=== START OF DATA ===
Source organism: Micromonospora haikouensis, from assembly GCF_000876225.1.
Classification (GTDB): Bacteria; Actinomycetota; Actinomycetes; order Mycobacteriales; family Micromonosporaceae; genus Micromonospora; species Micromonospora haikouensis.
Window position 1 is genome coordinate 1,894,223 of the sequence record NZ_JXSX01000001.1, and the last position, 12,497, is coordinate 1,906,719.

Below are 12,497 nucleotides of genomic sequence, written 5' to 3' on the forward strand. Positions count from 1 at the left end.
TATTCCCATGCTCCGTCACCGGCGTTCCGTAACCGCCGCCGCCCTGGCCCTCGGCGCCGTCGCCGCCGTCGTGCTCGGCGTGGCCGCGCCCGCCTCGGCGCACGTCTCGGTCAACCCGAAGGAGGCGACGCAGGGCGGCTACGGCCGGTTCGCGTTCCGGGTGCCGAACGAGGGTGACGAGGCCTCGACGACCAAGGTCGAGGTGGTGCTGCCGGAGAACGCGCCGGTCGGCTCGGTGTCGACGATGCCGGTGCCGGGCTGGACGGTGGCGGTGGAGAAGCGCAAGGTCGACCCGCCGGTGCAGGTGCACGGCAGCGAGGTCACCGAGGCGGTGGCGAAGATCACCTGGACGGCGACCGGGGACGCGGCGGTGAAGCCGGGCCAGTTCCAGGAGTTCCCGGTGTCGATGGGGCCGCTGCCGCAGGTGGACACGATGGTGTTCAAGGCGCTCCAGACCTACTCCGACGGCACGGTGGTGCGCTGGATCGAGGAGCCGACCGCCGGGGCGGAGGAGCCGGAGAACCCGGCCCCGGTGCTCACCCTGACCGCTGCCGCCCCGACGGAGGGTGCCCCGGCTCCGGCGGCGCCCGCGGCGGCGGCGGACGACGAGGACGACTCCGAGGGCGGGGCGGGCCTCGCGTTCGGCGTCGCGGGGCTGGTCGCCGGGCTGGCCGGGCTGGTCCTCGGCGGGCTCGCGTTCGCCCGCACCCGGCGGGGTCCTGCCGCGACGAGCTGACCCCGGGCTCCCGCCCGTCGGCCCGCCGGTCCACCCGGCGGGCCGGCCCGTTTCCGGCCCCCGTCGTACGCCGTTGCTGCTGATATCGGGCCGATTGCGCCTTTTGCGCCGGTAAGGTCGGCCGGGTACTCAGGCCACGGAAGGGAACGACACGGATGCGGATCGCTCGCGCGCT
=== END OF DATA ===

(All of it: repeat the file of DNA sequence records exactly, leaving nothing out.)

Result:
Source organism: Micromonospora haikouensis, from assembly GCF_000876225.1.
Classification (GTDB): Bacteria; Actinomycetota; Actinomycetes; order Mycobacteriales; family Micromonosporaceae; genus Micromonospora; species Micromonospora haikouensis.
Window position 1 is genome coordinate 1,894,223 of the sequence record NZ_JXSX01000001.1, and the last position, 12,497, is coordinate 1,906,719.

Below are 12,497 nucleotides of genomic sequence, written 5' to 3' on the forward strand. Positions count from 1 at the left end.
TATTCCCATGCTCCGTCACCGGCGTTCCGTAACCGCCGCCGCCCTGGCCCTCGGCGCCGTCGCCGCCGTCGTGCTCGGCGTGGCCGCGCCCGCCTCGGCGCACGTCTCGGTCAACCCGAAGGAGGCGACGCAGGGCGGCTACGGCCGGTTCGCGTTCCGGGTGCCGAACGAGGGTGACGAGGCCTCGACGACCAAGGTCGAGGTGGTGCTGCCGGAGAACGCGCCGGTCGGCTCGGTGTCGACGATGCCGGTGCCGGGCTGGACGGTGGCGGTGGAGAAGCGCAAGGTCGACCCGCCGGTGCAGGTGCACGGCAGCGAGGTCACCGAGGCGGTGGCGAAGATCACCTGGACGGCGACCGGGGACGCGGCGGTGAAGCCGGGCCAGTTCCAGGAGTTCCCGGTGTCGATGGGGCCGCTGCCGCAGGTGGACACGATGGTGTTCAAGGCGCTCCAGACCTACTCCGACGGCACGGTGGTGCGCTGGATCGAGGAGCCGACCGCCGGGGCGGAGGAGCCGGAGAACCCGGCCCCGGTGCTCACCCTGACCGCTGCCGCCCCGACGGAGGGTGCCCCGGCTCCGGCGGCGCCCGCGGCGGCGGCGGACGACGAGGACGACTCCGAGGGCGGGGCGGGCCTCGCGTTCGGCGTCGCGGGGCTGGTCGCCGGGCTGGCCGGGCTGGTCCTCGGCGGGCTCGCGTTCGCCCGCACCCGGCGGGGTCCTGCCGCGACGAGCTGACCCCGGGCTCCCGCCCGTCGGCCCGCCGGTCCACCCGGCGGGCCGGCCCGTTTCCGGCCCCCGTCGTACGCCGTTGCTGCTGATATCGGGCCGATTGCGCCTTTTGCGCCGGTAAGGTCGGCCGGGTACTCAGGCCACGGAAGGGAACGACACGGATGCGGATCGCTCGCGCGCT